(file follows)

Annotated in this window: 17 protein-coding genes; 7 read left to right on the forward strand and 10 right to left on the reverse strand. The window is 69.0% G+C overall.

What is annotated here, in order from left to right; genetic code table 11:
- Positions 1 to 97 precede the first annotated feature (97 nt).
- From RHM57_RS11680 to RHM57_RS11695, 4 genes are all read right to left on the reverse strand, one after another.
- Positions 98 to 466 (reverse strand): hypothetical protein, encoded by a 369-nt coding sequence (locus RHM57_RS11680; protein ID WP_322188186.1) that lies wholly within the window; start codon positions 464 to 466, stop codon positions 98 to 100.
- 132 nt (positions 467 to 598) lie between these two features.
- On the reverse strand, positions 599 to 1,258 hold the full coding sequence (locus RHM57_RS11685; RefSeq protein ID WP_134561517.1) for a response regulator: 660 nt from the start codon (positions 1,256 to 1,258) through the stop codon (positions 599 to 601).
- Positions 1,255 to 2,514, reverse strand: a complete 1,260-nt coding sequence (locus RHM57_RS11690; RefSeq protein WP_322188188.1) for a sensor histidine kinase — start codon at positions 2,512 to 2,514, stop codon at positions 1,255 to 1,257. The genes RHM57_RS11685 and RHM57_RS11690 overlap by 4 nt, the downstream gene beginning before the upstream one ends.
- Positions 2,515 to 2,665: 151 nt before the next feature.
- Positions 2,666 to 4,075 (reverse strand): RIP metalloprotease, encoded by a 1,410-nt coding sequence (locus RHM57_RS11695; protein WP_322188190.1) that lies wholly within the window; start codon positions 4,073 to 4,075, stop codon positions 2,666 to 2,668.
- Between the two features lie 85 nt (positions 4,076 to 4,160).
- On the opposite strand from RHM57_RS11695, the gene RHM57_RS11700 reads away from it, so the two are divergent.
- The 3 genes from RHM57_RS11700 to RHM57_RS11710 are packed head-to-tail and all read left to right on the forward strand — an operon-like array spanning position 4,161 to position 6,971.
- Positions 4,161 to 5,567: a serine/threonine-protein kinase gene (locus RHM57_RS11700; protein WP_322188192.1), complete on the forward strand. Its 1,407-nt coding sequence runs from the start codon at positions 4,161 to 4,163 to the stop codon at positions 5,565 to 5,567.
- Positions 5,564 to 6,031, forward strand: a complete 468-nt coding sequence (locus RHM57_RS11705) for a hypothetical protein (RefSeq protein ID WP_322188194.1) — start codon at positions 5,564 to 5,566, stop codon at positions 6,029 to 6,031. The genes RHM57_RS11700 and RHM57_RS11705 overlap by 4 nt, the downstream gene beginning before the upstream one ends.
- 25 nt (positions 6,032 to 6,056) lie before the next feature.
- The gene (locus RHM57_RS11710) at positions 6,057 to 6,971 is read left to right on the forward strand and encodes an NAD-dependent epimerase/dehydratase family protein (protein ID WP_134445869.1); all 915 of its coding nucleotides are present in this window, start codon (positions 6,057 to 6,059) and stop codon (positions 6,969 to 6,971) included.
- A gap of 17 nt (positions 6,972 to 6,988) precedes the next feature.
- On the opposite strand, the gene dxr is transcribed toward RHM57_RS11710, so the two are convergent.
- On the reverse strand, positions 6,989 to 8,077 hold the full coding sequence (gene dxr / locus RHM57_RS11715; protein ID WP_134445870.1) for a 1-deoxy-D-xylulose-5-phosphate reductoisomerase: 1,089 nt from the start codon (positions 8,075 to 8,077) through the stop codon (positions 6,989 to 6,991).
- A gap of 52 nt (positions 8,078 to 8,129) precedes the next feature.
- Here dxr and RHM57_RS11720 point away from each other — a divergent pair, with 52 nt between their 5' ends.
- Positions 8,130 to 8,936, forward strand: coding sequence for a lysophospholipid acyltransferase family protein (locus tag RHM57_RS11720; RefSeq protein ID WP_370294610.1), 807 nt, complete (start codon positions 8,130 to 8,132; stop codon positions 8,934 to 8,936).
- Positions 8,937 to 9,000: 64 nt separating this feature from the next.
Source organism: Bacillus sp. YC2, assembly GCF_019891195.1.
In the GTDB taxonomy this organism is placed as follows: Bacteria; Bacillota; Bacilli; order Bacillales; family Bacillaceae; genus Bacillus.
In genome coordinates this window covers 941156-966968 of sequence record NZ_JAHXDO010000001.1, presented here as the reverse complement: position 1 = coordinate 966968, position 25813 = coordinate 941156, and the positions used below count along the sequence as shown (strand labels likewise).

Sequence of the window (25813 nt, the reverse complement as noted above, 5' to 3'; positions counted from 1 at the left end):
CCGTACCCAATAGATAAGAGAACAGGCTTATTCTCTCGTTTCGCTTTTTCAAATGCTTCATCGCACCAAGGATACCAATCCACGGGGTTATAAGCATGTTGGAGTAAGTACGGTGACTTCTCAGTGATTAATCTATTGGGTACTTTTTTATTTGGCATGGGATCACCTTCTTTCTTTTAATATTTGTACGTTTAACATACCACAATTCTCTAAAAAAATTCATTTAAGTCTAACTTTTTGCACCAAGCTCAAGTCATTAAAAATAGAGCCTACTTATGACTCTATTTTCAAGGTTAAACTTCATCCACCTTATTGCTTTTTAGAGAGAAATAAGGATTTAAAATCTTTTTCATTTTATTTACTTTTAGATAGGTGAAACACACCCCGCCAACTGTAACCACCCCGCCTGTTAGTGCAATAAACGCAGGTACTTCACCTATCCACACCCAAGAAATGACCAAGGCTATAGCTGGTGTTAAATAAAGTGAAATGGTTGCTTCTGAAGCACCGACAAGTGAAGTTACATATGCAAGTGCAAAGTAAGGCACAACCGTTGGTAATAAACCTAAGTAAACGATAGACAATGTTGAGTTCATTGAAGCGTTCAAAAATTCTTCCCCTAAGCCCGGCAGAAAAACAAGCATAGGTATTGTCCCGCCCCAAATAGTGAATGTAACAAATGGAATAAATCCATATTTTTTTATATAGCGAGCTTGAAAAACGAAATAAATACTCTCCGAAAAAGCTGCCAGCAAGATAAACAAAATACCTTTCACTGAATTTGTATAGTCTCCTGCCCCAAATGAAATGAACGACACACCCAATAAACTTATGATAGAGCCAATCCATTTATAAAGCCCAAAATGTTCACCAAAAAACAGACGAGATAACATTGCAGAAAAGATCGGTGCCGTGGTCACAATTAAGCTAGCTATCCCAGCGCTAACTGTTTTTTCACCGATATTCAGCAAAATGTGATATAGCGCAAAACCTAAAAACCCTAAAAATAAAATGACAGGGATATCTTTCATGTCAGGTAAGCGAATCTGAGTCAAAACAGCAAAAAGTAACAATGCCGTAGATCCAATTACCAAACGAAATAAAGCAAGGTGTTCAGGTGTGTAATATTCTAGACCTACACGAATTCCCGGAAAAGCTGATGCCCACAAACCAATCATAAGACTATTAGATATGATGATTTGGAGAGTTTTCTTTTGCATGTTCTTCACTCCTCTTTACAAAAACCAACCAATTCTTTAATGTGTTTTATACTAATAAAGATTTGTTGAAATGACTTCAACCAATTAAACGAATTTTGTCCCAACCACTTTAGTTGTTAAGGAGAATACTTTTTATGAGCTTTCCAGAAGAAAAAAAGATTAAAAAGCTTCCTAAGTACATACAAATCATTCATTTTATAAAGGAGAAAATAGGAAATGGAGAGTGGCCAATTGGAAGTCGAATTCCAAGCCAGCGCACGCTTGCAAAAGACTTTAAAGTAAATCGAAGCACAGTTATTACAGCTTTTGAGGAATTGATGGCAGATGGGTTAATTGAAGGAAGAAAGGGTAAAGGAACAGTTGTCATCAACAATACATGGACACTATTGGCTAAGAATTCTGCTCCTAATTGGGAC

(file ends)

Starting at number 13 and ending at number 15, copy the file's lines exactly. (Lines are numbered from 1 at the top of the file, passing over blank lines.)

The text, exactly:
- The 3 genes from RHM57_RS11700 to RHM57_RS11710 are packed head-to-tail and all read left to right on the forward strand — an operon-like array spanning position 4,161 to position 6,971.
- Positions 4,161 to 5,567: a serine/threonine-protein kinase gene (locus RHM57_RS11700; protein WP_322188192.1), complete on the forward strand. Its 1,407-nt coding sequence runs from the start codon at positions 4,161 to 4,163 to the stop codon at positions 5,565 to 5,567.
- Positions 5,564 to 6,031, forward strand: a complete 468-nt coding sequence (locus RHM57_RS11705) for a hypothetical protein (RefSeq protein ID WP_322188194.1) — start codon at positions 5,564 to 5,566, stop codon at positions 6,029 to 6,031. The genes RHM57_RS11700 and RHM57_RS11705 overlap by 4 nt, the downstream gene beginning before the upstream one ends.